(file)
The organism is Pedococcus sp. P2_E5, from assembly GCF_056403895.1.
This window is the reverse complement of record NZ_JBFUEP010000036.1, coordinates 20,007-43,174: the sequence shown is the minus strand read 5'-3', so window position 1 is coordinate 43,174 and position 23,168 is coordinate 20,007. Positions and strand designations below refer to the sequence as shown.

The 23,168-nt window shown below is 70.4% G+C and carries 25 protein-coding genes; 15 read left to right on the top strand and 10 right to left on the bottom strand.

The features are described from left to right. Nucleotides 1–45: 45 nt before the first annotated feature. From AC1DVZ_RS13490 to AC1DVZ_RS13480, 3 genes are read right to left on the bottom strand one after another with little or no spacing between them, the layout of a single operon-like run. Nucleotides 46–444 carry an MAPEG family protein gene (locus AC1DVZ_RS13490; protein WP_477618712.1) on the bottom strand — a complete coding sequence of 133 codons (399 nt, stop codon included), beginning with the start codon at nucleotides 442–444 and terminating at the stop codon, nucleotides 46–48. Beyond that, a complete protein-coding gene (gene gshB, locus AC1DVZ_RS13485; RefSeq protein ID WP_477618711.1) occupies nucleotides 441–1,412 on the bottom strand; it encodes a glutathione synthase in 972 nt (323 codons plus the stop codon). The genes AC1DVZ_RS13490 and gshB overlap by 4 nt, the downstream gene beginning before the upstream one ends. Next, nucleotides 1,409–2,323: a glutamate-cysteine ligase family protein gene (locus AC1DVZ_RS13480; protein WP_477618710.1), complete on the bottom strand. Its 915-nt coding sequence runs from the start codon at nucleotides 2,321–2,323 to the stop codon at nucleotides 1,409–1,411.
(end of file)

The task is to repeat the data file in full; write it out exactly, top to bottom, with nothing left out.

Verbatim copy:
The organism is Pedococcus sp. P2_E5, from assembly GCF_056403895.1.
This window is the reverse complement of record NZ_JBFUEP010000036.1, coordinates 20,007-43,174: the sequence shown is the minus strand read 5'-3', so window position 1 is coordinate 43,174 and position 23,168 is coordinate 20,007. Positions and strand designations below refer to the sequence as shown.

The 23,168-nt window shown below is 70.4% G+C and carries 25 protein-coding genes; 15 read left to right on the top strand and 10 right to left on the bottom strand.

The features are described from left to right. Nucleotides 1–45: 45 nt before the first annotated feature. From AC1DVZ_RS13490 to AC1DVZ_RS13480, 3 genes are read right to left on the bottom strand one after another with little or no spacing between them, the layout of a single operon-like run. Nucleotides 46–444 carry an MAPEG family protein gene (locus AC1DVZ_RS13490; protein WP_477618712.1) on the bottom strand — a complete coding sequence of 133 codons (399 nt, stop codon included), beginning with the start codon at nucleotides 442–444 and terminating at the stop codon, nucleotides 46–48. Beyond that, a complete protein-coding gene (gene gshB, locus AC1DVZ_RS13485; RefSeq protein ID WP_477618711.1) occupies nucleotides 441–1,412 on the bottom strand; it encodes a glutathione synthase in 972 nt (323 codons plus the stop codon). The genes AC1DVZ_RS13490 and gshB overlap by 4 nt, the downstream gene beginning before the upstream one ends. Next, nucleotides 1,409–2,323: a glutamate-cysteine ligase family protein gene (locus AC1DVZ_RS13480; protein WP_477618710.1), complete on the bottom strand. Its 915-nt coding sequence runs from the start codon at nucleotides 2,321–2,323 to the stop codon at nucleotides 1,409–1,411.